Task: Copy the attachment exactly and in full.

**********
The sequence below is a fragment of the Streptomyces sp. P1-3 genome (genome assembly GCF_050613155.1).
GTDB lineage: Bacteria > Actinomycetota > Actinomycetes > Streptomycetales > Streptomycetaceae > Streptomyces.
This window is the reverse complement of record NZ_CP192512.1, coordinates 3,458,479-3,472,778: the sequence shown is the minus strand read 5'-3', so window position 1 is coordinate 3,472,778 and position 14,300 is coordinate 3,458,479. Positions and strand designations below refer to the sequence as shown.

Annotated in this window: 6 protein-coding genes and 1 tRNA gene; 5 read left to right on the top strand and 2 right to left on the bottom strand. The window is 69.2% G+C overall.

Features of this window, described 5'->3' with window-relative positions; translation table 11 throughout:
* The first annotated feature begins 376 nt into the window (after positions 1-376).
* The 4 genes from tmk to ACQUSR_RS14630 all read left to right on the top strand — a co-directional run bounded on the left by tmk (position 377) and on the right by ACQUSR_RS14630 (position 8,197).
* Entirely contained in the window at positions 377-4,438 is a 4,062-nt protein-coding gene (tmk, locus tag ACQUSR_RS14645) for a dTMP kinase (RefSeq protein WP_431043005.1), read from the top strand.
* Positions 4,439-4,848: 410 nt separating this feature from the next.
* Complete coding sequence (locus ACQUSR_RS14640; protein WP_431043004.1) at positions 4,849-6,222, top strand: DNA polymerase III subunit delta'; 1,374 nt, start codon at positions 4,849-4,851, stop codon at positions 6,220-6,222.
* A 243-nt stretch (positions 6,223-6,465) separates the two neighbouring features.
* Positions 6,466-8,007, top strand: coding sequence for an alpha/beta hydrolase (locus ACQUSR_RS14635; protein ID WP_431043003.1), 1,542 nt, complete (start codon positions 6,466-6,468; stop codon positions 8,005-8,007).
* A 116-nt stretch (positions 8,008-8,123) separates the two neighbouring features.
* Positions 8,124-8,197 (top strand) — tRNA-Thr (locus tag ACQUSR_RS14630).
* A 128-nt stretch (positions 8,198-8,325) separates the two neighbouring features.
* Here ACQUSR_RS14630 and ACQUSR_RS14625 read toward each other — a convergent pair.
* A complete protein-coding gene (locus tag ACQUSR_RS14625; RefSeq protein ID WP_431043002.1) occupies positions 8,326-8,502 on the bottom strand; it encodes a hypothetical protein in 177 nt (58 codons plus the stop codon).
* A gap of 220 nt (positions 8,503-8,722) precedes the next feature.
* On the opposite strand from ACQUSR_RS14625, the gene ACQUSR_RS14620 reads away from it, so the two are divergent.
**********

The sequence below is a fragment of the Streptomyces sp. P1-3 genome (genome assembly GCF_050613155.1).
GTDB lineage: Bacteria > Actinomycetota > Actinomycetes > Streptomycetales > Streptomycetaceae > Streptomyces.
This window is the reverse complement of record NZ_CP192512.1, coordinates 3,458,479-3,472,778: the sequence shown is the minus strand read 5'-3', so window position 1 is coordinate 3,472,778 and position 14,300 is coordinate 3,458,479. Positions and strand designations below refer to the sequence as shown.

Annotated in this window: 6 protein-coding genes and 1 tRNA gene; 5 read left to right on the top strand and 2 right to left on the bottom strand. The window is 69.2% G+C overall.

Features of this window, described 5'->3' with window-relative positions; translation table 11 throughout:
* The first annotated feature begins 376 nt into the window (after positions 1-376).
* The 4 genes from tmk to ACQUSR_RS14630 all read left to right on the top strand — a co-directional run bounded on the left by tmk (position 377) and on the right by ACQUSR_RS14630 (position 8,197).
* Entirely contained in the window at positions 377-4,438 is a 4,062-nt protein-coding gene (tmk, locus tag ACQUSR_RS14645) for a dTMP kinase (RefSeq protein WP_431043005.1), read from the top strand.
* Positions 4,439-4,848: 410 nt separating this feature from the next.
* Complete coding sequence (locus ACQUSR_RS14640; protein WP_431043004.1) at positions 4,849-6,222, top strand: DNA polymerase III subunit delta'; 1,374 nt, start codon at positions 4,849-4,851, stop codon at positions 6,220-6,222.
* A 243-nt stretch (positions 6,223-6,465) separates the two neighbouring features.
* Positions 6,466-8,007, top strand: coding sequence for an alpha/beta hydrolase (locus ACQUSR_RS14635; protein ID WP_431043003.1), 1,542 nt, complete (start codon positions 6,466-6,468; stop codon positions 8,005-8,007).
* A 116-nt stretch (positions 8,008-8,123) separates the two neighbouring features.
* Positions 8,124-8,197 (top strand) — tRNA-Thr (locus tag ACQUSR_RS14630).
* A 128-nt stretch (positions 8,198-8,325) separates the two neighbouring features.
* Here ACQUSR_RS14630 and ACQUSR_RS14625 read toward each other — a convergent pair.
* A complete protein-coding gene (locus tag ACQUSR_RS14625; RefSeq protein ID WP_431043002.1) occupies positions 8,326-8,502 on the bottom strand; it encodes a hypothetical protein in 177 nt (58 codons plus the stop codon).
* A gap of 220 nt (positions 8,503-8,722) precedes the next feature.
* On the opposite strand from ACQUSR_RS14625, the gene ACQUSR_RS14620 reads away from it, so the two are divergent.